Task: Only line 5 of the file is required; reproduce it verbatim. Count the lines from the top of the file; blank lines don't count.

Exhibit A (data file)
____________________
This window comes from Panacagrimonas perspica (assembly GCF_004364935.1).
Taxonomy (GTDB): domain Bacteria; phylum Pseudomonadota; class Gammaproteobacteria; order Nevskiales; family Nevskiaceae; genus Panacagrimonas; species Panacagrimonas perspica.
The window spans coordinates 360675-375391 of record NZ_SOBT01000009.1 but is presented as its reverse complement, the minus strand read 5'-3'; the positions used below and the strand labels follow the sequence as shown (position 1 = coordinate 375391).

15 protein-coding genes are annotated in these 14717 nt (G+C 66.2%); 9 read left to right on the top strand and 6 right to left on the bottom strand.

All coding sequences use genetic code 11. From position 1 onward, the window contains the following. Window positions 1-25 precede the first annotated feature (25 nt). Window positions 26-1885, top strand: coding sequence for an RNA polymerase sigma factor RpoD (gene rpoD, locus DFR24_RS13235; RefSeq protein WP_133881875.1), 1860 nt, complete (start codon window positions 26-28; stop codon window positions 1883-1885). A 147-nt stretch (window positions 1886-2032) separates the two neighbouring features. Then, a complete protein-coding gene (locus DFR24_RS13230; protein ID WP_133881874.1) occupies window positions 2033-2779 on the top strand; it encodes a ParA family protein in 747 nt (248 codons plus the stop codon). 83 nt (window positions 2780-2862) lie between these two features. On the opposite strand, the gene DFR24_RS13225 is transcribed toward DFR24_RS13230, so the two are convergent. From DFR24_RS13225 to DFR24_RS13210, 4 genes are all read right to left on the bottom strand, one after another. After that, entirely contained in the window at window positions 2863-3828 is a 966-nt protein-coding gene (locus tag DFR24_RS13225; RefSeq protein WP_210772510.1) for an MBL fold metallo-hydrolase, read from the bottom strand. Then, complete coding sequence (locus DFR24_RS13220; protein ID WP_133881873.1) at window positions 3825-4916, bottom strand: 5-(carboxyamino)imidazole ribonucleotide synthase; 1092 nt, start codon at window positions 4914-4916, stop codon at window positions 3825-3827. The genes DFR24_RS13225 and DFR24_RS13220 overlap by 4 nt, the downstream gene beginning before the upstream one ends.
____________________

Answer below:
All coding sequences use genetic code 11. From position 1 onward, the window contains the following. Window positions 1-25 precede the first annotated feature (25 nt). Window positions 26-1885, top strand: coding sequence for an RNA polymerase sigma factor RpoD (gene rpoD, locus DFR24_RS13235; RefSeq protein WP_133881875.1), 1860 nt, complete (start codon window positions 26-28; stop codon window positions 1883-1885). A 147-nt stretch (window positions 1886-2032) separates the two neighbouring features. Then, a complete protein-coding gene (locus DFR24_RS13230; protein ID WP_133881874.1) occupies window positions 2033-2779 on the top strand; it encodes a ParA family protein in 747 nt (248 codons plus the stop codon). 83 nt (window positions 2780-2862) lie between these two features. On the opposite strand, the gene DFR24_RS13225 is transcribed toward DFR24_RS13230, so the two are convergent. From DFR24_RS13225 to DFR24_RS13210, 4 genes are all read right to left on the bottom strand, one after another. After that, entirely contained in the window at window positions 2863-3828 is a 966-nt protein-coding gene (locus tag DFR24_RS13225; RefSeq protein WP_210772510.1) for an MBL fold metallo-hydrolase, read from the bottom strand. Then, complete coding sequence (locus DFR24_RS13220; protein ID WP_133881873.1) at window positions 3825-4916, bottom strand: 5-(carboxyamino)imidazole ribonucleotide synthase; 1092 nt, start codon at window positions 4914-4916, stop codon at window positions 3825-3827. The genes DFR24_RS13225 and DFR24_RS13220 overlap by 4 nt, the downstream gene beginning before the upstream one ends.